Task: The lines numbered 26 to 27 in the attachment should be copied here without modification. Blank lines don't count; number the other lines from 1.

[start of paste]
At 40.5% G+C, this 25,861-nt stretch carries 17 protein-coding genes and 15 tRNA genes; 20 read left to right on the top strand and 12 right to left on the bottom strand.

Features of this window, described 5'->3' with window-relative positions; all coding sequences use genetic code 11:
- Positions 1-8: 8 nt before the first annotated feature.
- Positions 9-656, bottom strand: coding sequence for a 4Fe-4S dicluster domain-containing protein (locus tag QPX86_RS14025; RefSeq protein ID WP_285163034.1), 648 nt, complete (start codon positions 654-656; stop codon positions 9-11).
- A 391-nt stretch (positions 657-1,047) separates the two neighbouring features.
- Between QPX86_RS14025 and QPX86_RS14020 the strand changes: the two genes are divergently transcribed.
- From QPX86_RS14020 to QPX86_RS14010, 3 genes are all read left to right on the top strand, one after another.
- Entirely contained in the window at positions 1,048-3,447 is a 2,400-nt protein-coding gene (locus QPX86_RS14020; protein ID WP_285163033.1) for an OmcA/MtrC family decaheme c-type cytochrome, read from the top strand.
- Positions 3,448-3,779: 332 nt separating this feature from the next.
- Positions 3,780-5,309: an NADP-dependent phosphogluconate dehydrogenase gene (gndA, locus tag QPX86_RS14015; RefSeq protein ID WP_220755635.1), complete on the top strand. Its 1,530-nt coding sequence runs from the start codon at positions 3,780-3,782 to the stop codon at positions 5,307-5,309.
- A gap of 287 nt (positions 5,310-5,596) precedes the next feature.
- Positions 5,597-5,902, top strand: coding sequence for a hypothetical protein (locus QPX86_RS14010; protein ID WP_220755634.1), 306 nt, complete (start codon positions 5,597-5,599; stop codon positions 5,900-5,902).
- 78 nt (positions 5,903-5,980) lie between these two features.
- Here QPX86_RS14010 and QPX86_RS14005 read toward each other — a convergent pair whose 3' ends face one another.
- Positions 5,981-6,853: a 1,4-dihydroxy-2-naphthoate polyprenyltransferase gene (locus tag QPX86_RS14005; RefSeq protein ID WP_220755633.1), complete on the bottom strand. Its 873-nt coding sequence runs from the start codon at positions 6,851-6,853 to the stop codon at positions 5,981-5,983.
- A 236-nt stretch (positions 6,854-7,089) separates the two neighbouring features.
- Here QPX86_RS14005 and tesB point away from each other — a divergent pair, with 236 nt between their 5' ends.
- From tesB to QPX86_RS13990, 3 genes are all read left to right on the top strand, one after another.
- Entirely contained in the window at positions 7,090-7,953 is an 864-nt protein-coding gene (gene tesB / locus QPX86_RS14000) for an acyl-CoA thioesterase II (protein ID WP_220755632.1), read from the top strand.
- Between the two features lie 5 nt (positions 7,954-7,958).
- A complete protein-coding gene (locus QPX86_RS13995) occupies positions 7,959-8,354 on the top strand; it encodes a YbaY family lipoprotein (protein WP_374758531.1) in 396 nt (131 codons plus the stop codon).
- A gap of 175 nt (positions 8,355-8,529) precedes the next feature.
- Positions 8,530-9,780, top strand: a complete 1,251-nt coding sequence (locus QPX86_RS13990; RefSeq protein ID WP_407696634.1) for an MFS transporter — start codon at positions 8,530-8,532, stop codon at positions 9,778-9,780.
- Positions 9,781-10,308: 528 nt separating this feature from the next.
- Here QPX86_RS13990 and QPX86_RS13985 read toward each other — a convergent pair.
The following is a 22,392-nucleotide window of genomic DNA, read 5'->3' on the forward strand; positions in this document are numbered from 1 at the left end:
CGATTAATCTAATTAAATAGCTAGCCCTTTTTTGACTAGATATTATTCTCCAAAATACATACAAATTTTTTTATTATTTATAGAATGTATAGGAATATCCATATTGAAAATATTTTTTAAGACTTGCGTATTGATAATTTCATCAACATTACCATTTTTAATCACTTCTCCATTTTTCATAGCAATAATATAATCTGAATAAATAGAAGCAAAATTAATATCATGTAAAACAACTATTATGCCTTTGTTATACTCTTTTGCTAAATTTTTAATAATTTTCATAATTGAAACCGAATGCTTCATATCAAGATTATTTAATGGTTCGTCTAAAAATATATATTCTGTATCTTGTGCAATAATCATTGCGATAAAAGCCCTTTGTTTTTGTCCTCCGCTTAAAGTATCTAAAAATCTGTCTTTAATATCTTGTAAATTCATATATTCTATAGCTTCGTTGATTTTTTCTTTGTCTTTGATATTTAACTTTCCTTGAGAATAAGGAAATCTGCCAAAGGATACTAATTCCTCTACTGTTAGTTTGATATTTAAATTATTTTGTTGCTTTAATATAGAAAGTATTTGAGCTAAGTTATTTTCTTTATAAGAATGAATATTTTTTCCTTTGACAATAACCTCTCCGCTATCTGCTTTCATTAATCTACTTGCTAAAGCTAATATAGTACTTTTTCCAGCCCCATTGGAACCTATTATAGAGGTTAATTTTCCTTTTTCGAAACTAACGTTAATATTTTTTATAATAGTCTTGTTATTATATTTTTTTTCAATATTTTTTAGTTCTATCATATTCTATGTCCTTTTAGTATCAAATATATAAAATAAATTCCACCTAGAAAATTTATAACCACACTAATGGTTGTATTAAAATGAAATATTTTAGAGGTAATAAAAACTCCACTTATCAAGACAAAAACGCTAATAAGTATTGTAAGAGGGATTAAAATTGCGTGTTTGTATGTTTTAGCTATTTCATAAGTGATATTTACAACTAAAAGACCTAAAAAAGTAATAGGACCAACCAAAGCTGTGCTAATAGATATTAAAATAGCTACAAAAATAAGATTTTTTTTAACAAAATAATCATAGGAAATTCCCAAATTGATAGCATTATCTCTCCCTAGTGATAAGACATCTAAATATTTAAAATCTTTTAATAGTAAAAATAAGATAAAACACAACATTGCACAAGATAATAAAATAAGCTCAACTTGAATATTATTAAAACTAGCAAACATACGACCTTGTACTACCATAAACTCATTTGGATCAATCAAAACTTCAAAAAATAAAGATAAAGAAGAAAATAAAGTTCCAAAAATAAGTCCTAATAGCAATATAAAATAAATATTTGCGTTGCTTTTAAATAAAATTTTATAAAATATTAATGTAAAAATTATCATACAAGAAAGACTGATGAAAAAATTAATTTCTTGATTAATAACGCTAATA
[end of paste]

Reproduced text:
The following is a 22,392-nucleotide window of genomic DNA, read 5'->3' on the forward strand; positions in this document are numbered from 1 at the left end:
CGATTAATCTAATTAAATAGCTAGCCCTTTTTTGACTAGATATTATTCTCCAAAATACATACAAATTTTTTTATTATTTATAGAATGTATAGGAATATCCATATTGAAAATATTTTTTAAGACTTGCGTATTGATAATTTCATCAACATTACCATTTTTAATCACTTCTCCATTTTTCATAGCAATAATATAATCTGAATAAATAGAAGCAAAATTAATATCATGTAAAACAACTATTATGCCTTTGTTATACTCTTTTGCTAAATTTTTAATAATTTTCATAATTGAAACCGAATGCTTCATATCAAGATTATTTAATGGTTCGTCTAAAAATATATATTCTGTATCTTGTGCAATAATCATTGCGATAAAAGCCCTTTGTTTTTGTCCTCCGCTTAAAGTATCTAAAAATCTGTCTTTAATATCTTGTAAATTCATATATTCTATAGCTTCGTTGATTTTTTCTTTGTCTTTGATATTTAACTTTCCTTGAGAATAAGGAAATCTGCCAAAGGATACTAATTCCTCTACTGTTAGTTTGATATTTAAATTATTTTGTTGCTTTAATATAGAAAGTATTTGAGCTAAGTTATTTTCTTTATAAGAATGAATATTTTTTCCTTTGACAATAACCTCTCCGCTATCTGCTTTCATTAATCTACTTGCTAAAGCTAATATAGTACTTTTTCCAGCCCCATTGGAACCTATTATAGAGGTTAATTTTCCTTTTTCGAAACTAACGTTAATATTTTTTATAATAGTCTTGTTATTATATTTTTTTTCAATATTTTTTAGTTCTATCATATTCTATGTCCTTTTAGTATCAAATATATAAAATAAATTCCACCTAGAAAATTTATAACCACACTAATGGTTGTATTAAAATGAAATATTTTAGAGGTAATAAAAACTCCACTTATCAAGACAAAAACGCTAATAAGTATTGTAAGAGGGATTAAAATTGCGTGTTTGTATGTTTTAGCTATTTCATAAGTGATATTTACAACTAAAAGACCTAAAAAAGTAATAGGACCAACCAAAGCTGTGCTAATAGATATTAAAATAGCTACAAAAATAAGATTTTTTTTAACAAAATAATCATAGGAAATTCCCAAATTGATAGCATTATCTCTCCCTAGTGATAAGACATCTAAATATTTAAAATCTTTTAATAGTAAAAATAAGATAAAACACAACATTGCACAAGATAATAAAATAAGCTCAACTTGAATATTATTAAAACTAGCAAACATACGACCTTGTACTACCATAAACTCATTTGGATCAATCAAAACTTCAAAAAATAAAGATAAAGAAGAAAATAAAGTTCCAAAAATAAGTCCTAATAGCAATATAAAATAAATATTTGCGTTGCTTTTAAATAAAATTTTATAAAATATTAATGTAAAAATTATCATACAAGAAAGACTGATGAAAAAATTAATTTCTTGATTAATAACGCTAATA